GDMAF received $43,000. That’s a $10,000 increase over last year. Razzle Dazzle chair John Cooper-Lara attributed that to a very successful silent auction and Houston’s enthusiastic participation in the live auction.
The Main Event, held on June 8 at Main Street Garden, benefited AIDS Arms, AIDS Interfaith Network, Cedar Springs Beautification Project, Legacy Counseling Center, Legal Hospice of Texas, Resource Center Dallas, The Women’s Chorus of Dallas and Turtle Creek Chorale. Those groups will share $16,000.
This was the first year the Main Event was held off Cedar Springs Road. The amount distributed to the community organizations was down from last year’s $25,000. Organizers plan to return Downtown next year and hope the event will build into a larger Pride party.
Board members from Razzle Dazzle Dallas with a check for eight LGBT organizations.
To some, the Razzle Dazzle Dallas Main Event in downtown Dallas last Saturday was just to party. But for one local gay couple, it also turned out to be an engagement celebration.
Matthew Kowalewski wrote to thank the Razzle Dazzle Dallas committee for throwing him and his partner a wonderful party, according to an email forwarded to Dallas Voice.
“He proposed to me at the event, and as we finally left, beaming, he said, ‘So how did you enjoy our engagement party?’” Kowalewski wrote. “As I walked around with my new life partner, he commented about the fact he never thought this could or would happen in Dallas, especially in his life time. He’s a native of Dallas and turning 70, Aug. 3.”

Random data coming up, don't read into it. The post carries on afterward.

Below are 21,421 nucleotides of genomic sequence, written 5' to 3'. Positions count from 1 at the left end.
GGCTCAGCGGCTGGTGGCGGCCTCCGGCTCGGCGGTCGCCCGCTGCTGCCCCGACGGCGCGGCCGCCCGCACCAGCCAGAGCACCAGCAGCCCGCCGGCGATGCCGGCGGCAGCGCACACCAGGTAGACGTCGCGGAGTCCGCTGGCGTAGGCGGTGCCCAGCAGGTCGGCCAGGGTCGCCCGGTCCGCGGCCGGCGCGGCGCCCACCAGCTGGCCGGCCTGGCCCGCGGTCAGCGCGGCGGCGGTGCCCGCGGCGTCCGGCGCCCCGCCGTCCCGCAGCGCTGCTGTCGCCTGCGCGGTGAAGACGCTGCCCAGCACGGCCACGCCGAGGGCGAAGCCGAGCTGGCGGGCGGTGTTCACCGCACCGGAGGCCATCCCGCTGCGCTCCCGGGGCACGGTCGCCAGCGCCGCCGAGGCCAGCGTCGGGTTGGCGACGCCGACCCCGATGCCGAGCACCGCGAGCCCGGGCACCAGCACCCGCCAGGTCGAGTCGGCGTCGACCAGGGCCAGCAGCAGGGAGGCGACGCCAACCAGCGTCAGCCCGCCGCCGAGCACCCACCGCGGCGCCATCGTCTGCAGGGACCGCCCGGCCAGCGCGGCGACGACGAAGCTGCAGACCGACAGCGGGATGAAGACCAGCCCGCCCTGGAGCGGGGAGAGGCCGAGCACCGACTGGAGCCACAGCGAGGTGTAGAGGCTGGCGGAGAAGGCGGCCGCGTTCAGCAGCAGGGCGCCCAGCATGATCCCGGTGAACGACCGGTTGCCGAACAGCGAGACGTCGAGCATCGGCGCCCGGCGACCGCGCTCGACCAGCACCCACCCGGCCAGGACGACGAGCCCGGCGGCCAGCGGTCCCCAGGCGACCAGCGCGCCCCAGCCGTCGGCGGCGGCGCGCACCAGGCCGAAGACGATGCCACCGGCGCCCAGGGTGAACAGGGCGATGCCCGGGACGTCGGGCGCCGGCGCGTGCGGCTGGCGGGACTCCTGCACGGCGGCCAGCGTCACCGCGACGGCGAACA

DVtv segment producer Israel Luna recently returned to Dallas after an 18-month stint in San Francisco. Give him a warm welcome home by checking out his piece below from Razzle Dazzle Dallas at Main Street Garden on Saturday. Also, if you haven’t seen Chuck Marcelo’s photo slideshow, you’re totally missing out.
In last Friday’s paper, I wrote about the history of Razzle Dazzle Dallas and how this year’s party returns to its roots. While I was researching some of the history, longtime Dallas activist Jack Evans brought some old RDD ads and programs to the office. Below is a 1992 ad for Razzle. Nothing extraordinary about it until I noticed buried in the middle of the text who the entertainment was that year.
The Dixie Chicks were a local band that performed at Sue Ellen’s every once in awhile. I wonder what ever happened to them. Nice group of women from what I remember. They appeared on my radio show, Lambda Weekly, once, too. Hope they’re doing OK.